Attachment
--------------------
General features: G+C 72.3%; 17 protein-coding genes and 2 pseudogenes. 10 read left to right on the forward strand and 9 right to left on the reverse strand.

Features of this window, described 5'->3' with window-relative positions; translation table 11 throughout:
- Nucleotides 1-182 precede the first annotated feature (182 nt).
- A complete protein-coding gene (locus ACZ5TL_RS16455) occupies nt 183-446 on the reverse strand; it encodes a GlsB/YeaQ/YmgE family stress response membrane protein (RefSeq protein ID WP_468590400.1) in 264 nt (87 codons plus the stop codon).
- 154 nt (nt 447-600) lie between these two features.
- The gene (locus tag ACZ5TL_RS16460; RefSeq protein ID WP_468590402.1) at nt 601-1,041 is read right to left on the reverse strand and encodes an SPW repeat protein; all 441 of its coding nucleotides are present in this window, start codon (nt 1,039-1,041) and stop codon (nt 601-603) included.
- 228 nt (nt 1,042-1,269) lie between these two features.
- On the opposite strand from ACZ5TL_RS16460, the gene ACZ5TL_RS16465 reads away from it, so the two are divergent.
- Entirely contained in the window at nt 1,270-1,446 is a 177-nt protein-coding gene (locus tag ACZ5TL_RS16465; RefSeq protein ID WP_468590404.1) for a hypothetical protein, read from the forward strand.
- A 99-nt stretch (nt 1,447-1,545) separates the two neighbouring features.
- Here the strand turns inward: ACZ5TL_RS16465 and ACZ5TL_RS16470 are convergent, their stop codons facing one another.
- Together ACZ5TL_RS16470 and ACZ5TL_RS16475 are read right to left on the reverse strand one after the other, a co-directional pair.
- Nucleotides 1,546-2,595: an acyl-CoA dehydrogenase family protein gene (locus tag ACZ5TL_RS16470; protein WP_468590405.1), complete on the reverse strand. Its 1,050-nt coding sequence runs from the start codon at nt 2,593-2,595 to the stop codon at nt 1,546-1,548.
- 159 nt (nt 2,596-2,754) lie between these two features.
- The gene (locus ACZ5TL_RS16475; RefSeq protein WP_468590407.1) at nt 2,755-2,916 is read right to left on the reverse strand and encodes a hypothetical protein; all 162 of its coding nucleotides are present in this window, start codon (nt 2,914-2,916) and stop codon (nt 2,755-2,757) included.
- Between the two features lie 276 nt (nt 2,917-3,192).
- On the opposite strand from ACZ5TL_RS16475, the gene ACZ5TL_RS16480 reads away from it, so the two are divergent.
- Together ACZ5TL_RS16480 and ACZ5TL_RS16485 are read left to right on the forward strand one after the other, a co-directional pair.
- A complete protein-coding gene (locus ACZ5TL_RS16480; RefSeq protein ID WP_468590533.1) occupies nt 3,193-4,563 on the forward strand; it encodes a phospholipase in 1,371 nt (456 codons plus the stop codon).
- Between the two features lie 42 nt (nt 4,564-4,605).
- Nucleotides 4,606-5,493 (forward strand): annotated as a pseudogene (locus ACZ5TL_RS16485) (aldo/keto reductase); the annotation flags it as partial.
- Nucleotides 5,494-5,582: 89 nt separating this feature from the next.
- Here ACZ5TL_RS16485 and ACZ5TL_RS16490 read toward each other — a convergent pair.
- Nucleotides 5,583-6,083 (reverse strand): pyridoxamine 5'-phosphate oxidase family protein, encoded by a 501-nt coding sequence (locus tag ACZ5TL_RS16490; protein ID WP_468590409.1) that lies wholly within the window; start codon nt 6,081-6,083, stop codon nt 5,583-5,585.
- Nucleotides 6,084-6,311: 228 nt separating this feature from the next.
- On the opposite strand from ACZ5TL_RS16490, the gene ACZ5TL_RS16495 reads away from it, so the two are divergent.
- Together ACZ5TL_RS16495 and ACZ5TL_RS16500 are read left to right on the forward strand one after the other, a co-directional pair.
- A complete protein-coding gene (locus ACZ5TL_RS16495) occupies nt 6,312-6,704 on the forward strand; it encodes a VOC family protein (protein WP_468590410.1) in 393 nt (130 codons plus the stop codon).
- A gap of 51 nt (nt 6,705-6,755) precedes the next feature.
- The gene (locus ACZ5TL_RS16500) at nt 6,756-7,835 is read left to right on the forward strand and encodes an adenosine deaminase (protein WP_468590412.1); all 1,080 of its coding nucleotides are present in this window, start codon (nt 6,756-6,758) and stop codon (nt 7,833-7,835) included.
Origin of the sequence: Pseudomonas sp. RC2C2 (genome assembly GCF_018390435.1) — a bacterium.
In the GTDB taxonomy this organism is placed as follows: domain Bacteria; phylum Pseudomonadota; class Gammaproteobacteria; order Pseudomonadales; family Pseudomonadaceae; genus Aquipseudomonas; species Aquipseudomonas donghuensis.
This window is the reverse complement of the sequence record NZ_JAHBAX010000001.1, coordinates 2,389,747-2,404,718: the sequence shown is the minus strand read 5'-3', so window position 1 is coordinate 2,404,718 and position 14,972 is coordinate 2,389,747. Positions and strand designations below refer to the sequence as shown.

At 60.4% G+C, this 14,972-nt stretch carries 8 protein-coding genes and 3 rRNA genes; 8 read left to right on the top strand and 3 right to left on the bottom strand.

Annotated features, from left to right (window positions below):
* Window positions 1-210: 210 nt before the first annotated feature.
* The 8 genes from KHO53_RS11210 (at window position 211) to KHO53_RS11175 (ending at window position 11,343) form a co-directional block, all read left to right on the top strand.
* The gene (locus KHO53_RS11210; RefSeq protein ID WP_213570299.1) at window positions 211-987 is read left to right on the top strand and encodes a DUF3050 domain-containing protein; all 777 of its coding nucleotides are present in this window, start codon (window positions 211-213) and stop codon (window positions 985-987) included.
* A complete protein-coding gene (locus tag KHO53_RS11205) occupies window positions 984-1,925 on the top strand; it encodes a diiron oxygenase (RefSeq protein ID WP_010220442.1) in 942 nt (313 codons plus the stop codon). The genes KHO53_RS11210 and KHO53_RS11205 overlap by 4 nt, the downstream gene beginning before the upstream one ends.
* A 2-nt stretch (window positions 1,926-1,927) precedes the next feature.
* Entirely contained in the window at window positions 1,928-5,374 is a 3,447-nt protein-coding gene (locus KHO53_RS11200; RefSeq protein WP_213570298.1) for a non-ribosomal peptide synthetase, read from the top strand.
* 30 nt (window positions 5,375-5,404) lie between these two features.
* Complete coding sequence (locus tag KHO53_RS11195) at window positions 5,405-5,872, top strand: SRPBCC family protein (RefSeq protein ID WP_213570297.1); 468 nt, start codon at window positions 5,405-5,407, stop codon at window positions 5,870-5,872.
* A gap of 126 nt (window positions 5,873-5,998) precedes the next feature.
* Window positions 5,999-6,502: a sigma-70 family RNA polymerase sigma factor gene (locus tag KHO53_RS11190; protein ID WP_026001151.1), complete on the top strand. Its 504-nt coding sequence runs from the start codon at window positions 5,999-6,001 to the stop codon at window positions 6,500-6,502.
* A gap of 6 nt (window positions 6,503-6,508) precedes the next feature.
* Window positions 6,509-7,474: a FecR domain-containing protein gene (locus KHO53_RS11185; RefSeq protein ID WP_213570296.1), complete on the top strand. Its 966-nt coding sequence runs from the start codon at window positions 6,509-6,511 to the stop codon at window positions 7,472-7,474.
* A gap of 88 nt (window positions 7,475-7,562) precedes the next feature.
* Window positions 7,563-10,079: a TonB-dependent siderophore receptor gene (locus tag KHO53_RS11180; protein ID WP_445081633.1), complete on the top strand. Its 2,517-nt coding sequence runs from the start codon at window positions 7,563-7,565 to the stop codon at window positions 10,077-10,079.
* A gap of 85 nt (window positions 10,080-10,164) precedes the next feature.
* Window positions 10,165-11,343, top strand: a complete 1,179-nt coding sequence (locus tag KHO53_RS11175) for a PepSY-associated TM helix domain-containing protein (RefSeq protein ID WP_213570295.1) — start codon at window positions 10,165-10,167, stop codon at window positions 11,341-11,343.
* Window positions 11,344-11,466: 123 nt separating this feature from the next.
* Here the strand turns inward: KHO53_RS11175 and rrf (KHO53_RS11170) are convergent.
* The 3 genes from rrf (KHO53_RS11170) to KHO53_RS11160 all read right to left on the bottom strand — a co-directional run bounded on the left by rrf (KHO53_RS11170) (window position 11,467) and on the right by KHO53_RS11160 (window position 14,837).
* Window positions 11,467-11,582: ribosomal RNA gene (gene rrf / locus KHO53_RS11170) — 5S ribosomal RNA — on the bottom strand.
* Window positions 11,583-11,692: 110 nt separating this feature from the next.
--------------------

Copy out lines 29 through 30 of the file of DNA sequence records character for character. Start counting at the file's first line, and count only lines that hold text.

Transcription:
- A gap of 51 nt (nt 6,705-6,755) precedes the next feature.
- The gene (locus ACZ5TL_RS16500) at nt 6,756-7,835 is read left to right on the forward strand and encodes an adenosine deaminase (protein WP_468590412.1); all 1,080 of its coding nucleotides are present in this window, start codon (nt 6,756-6,758) and stop codon (nt 7,833-7,835) included.